Charles II Setting Sail from Scheveningen
Dutch Historical Engraving, The Hague: 1660
Charles II Setting Sail from Scheveningen
Charles II Setting Sail from Scheveningen detail
Adriaen Pietersz van de Venne (1589-1662)
Pierre Philippe (d. 1664) (engraver)
[Charles II Setting Sail from Scheveningen]
from Verhael…van de reys ende 't vertoeven van den seer doorluchtige ende machtige prins Carel de II, Koning van Groot Britannien…
[A Journal of the Voyage of King Charles II of Great Britain]
Adrian Vlack, The Hague, The Netherlands: 1660
Engraving, uncolored
12 x 15 inches, plate mark
14 x 17.75 inches, overall
$750

Lively engraving depicting the triumphal departure of Charles II of Scotland from the Netherlands on his way back to England to reclaim the British throne after 11 years in exile abroad.  A crowd has gathered at the harbor of Scheveningen to see him off.  In the sky are winged gods and putti holding crowns and the seal of Great Britain, beneath a ribbon bearing the Latin motto, "Quo fas et fata nos vocant" ("where duty and the fates call").  The engraving is one of six originally published in an account of Charles's journey from Breda to Scheveningen from May 25 to June 2, 1660, with stops along the way to meet with the Dutch monarch and address the Parliament.

King Charles I's (1600-1649) mismanagement of religious and economic affairs in England and Scotland forced a showdown with the English Parliament, which culminated in civil war and the king's execution on January 30, 1649.  His son, Charles II of Scotland, tried to reclaim the throne in 1651.  When his forces were defeated by the English army, he escaped to exile in France, and after an 11-year period in which no monarch ruled England, he was asked by Parliament to return.  In 1660 he became king.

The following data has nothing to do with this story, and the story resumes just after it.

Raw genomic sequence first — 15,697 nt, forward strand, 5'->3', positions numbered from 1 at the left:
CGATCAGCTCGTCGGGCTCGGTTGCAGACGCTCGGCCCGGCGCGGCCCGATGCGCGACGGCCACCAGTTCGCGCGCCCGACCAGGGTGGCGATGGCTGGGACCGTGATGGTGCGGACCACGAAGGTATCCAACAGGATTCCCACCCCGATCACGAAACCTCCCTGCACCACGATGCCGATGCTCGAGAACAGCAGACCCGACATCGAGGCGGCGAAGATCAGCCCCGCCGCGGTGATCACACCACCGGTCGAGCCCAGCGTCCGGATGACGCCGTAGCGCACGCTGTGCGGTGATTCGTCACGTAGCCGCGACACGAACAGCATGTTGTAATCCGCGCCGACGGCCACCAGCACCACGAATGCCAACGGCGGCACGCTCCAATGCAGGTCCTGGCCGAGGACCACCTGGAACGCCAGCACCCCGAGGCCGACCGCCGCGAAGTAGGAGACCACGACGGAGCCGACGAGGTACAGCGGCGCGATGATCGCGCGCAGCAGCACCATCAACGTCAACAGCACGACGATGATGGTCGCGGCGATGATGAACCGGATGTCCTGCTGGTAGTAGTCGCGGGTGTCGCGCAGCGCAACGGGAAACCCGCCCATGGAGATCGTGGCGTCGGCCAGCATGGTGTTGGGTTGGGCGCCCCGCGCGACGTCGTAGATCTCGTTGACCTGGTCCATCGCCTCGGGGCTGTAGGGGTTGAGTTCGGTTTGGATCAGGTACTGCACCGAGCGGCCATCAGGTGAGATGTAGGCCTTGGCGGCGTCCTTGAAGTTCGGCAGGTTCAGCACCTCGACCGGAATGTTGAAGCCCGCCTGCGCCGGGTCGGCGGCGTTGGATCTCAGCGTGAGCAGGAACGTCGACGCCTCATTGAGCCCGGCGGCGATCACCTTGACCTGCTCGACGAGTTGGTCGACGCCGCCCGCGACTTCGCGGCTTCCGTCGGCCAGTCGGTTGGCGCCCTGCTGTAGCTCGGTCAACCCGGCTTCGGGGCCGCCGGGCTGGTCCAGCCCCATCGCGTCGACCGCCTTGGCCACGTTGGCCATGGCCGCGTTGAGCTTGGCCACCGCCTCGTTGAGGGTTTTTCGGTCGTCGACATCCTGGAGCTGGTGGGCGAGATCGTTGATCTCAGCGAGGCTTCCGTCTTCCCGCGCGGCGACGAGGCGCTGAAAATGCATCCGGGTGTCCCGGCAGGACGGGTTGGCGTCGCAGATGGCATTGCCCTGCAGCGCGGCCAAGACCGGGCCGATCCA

Adriaen van de Venne was a Dutch painter, draftsman and poet.  Largely self-taught, his early influences were the Flemish artists Jan Brueghel the Elder and Pieter Brueghel the Elder.  He developed a distinctive style based on Dutch idioms, and was a sought-after book illustrator by Holland's leading writers, helping to popularize the "emblem book" in which pictures illustrated sayings to present moral lessons.  He also was known for his prints and grisaille paintings.  After moving to The Hague in 1625, he was probably employed at court, and became dean of the Guild of Saint Luke in 1640.

Pierre Philippe was a Dutch engraver who lived in The Hague.  He is best known for his illustrations for a two-volume edition of the works of Ovid, published in Leiden in 1662, and for Guarini's Pastor Fido in 1663.

Full title of original work for which this engraving was made: Verhael in forme van Journael, van de reys ende 't vertoeven van den seer doorluchtige ende machtige prins Carel de II, Koning van Groot Britannien.

Condition:  Recently professionally cleaned, deacidified, and flattened, with only minor remaining toning, soft creases, and signs of wear.  Some printers creases, as issued.

References:

"Adriaen van de Venne."  J. Paul Getty Museum.  http://www.getty.edu/art/gettyguide/artMakerDetails?maker=550&page=1 (6 October 2011).

Bénézit, E. Dictionnaire critique et documentaire des Peintres, Sculpteurs, Dessinateurs et Graveurs.  France: Librairie Gründ, 1966.  Vol. 6, p. 646 (Philippe).

"Charles I." Kings and Queens of the United Kingdom (from 1603). http://www.royal.gov.uk/output/Page76.asp (23 April 2002).

Landwehr, J.  Splendid Ceremonies: State Entries and Royal Funerals in the Low Countries, 1515-1791.  Nieuwkoop: Hes & De Graaf, 1971.  126.

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